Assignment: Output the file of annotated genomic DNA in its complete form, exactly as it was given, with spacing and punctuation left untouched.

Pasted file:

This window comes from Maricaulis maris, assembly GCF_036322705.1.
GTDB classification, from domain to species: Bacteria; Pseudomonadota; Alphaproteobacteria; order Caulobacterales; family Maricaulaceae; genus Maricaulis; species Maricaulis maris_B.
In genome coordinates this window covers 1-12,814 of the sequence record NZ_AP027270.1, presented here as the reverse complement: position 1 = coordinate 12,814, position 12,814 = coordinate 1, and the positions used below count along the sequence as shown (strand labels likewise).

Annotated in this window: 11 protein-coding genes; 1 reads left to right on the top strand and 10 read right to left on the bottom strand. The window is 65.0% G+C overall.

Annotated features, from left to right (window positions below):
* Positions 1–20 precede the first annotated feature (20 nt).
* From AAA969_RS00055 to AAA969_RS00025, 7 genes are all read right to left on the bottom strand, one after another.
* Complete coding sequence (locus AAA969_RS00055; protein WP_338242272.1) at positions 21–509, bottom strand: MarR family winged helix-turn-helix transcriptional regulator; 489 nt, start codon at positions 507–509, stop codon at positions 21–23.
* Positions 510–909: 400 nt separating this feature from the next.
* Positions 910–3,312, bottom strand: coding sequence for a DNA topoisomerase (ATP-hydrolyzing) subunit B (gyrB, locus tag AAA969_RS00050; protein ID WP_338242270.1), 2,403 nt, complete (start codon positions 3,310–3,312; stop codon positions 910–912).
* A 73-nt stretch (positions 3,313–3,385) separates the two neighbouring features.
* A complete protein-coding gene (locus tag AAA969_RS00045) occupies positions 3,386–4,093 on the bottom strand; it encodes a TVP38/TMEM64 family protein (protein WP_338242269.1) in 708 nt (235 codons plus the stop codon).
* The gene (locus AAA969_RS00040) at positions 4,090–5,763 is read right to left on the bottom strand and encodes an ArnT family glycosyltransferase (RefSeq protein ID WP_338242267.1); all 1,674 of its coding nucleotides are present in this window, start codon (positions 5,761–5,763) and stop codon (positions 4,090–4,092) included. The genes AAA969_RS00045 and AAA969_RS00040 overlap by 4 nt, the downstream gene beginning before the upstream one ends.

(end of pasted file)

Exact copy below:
This window comes from Maricaulis maris, assembly GCF_036322705.1.
GTDB classification, from domain to species: Bacteria; Pseudomonadota; Alphaproteobacteria; order Caulobacterales; family Maricaulaceae; genus Maricaulis; species Maricaulis maris_B.
In genome coordinates this window covers 1-12,814 of the sequence record NZ_AP027270.1, presented here as the reverse complement: position 1 = coordinate 12,814, position 12,814 = coordinate 1, and the positions used below count along the sequence as shown (strand labels likewise).

Annotated in this window: 11 protein-coding genes; 1 reads left to right on the top strand and 10 read right to left on the bottom strand. The window is 65.0% G+C overall.

Annotated features, from left to right (window positions below):
* Positions 1–20 precede the first annotated feature (20 nt).
* From AAA969_RS00055 to AAA969_RS00025, 7 genes are all read right to left on the bottom strand, one after another.
* Complete coding sequence (locus AAA969_RS00055; protein WP_338242272.1) at positions 21–509, bottom strand: MarR family winged helix-turn-helix transcriptional regulator; 489 nt, start codon at positions 507–509, stop codon at positions 21–23.
* Positions 510–909: 400 nt separating this feature from the next.
* Positions 910–3,312, bottom strand: coding sequence for a DNA topoisomerase (ATP-hydrolyzing) subunit B (gyrB, locus tag AAA969_RS00050; protein ID WP_338242270.1), 2,403 nt, complete (start codon positions 3,310–3,312; stop codon positions 910–912).
* A 73-nt stretch (positions 3,313–3,385) separates the two neighbouring features.
* A complete protein-coding gene (locus tag AAA969_RS00045) occupies positions 3,386–4,093 on the bottom strand; it encodes a TVP38/TMEM64 family protein (protein WP_338242269.1) in 708 nt (235 codons plus the stop codon).
* The gene (locus AAA969_RS00040) at positions 4,090–5,763 is read right to left on the bottom strand and encodes an ArnT family glycosyltransferase (RefSeq protein ID WP_338242267.1); all 1,674 of its coding nucleotides are present in this window, start codon (positions 5,761–5,763) and stop codon (positions 4,090–4,092) included. The genes AAA969_RS00045 and AAA969_RS00040 overlap by 4 nt, the downstream gene beginning before the upstream one ends.